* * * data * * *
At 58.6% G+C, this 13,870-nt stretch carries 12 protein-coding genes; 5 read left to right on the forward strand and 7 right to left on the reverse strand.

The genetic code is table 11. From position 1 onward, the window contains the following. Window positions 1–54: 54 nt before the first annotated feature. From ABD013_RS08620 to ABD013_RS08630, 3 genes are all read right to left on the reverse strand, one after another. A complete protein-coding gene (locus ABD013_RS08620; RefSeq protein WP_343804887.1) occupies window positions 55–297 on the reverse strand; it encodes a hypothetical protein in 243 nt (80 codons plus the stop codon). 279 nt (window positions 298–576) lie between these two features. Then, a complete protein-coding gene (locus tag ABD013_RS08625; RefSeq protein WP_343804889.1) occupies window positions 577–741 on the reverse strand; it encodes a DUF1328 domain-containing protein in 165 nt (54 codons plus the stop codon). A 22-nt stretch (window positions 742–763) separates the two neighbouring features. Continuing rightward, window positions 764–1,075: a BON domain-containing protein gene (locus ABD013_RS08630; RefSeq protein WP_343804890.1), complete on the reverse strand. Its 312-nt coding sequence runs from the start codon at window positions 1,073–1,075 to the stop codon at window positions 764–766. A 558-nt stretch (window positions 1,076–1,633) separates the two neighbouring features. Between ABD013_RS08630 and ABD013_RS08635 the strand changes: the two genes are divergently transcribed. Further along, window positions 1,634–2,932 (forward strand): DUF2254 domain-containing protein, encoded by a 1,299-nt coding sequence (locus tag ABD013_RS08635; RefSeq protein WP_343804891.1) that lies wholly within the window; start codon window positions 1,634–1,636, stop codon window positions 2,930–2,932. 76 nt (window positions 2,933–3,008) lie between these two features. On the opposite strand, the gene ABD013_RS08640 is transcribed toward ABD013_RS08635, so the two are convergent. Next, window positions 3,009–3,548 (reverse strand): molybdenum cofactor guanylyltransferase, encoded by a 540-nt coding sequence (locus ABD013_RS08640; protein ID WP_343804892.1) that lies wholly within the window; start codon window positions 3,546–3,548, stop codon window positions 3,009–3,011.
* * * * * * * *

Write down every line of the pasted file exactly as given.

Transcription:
At 58.6% G+C, this 13,870-nt stretch carries 12 protein-coding genes; 5 read left to right on the forward strand and 7 right to left on the reverse strand.

The genetic code is table 11. From position 1 onward, the window contains the following. Window positions 1–54: 54 nt before the first annotated feature. From ABD013_RS08620 to ABD013_RS08630, 3 genes are all read right to left on the reverse strand, one after another. A complete protein-coding gene (locus ABD013_RS08620; RefSeq protein WP_343804887.1) occupies window positions 55–297 on the reverse strand; it encodes a hypothetical protein in 243 nt (80 codons plus the stop codon). 279 nt (window positions 298–576) lie between these two features. Then, a complete protein-coding gene (locus tag ABD013_RS08625; RefSeq protein WP_343804889.1) occupies window positions 577–741 on the reverse strand; it encodes a DUF1328 domain-containing protein in 165 nt (54 codons plus the stop codon). A 22-nt stretch (window positions 742–763) separates the two neighbouring features. Continuing rightward, window positions 764–1,075: a BON domain-containing protein gene (locus ABD013_RS08630; RefSeq protein WP_343804890.1), complete on the reverse strand. Its 312-nt coding sequence runs from the start codon at window positions 1,073–1,075 to the stop codon at window positions 764–766. A 558-nt stretch (window positions 1,076–1,633) separates the two neighbouring features. Between ABD013_RS08630 and ABD013_RS08635 the strand changes: the two genes are divergently transcribed. Further along, window positions 1,634–2,932 (forward strand): DUF2254 domain-containing protein, encoded by a 1,299-nt coding sequence (locus tag ABD013_RS08635; RefSeq protein WP_343804891.1) that lies wholly within the window; start codon window positions 1,634–1,636, stop codon window positions 2,930–2,932. 76 nt (window positions 2,933–3,008) lie between these two features. On the opposite strand, the gene ABD013_RS08640 is transcribed toward ABD013_RS08635, so the two are convergent. Next, window positions 3,009–3,548 (reverse strand): molybdenum cofactor guanylyltransferase, encoded by a 540-nt coding sequence (locus ABD013_RS08640; protein ID WP_343804892.1) that lies wholly within the window; start codon window positions 3,546–3,548, stop codon window positions 3,009–3,011.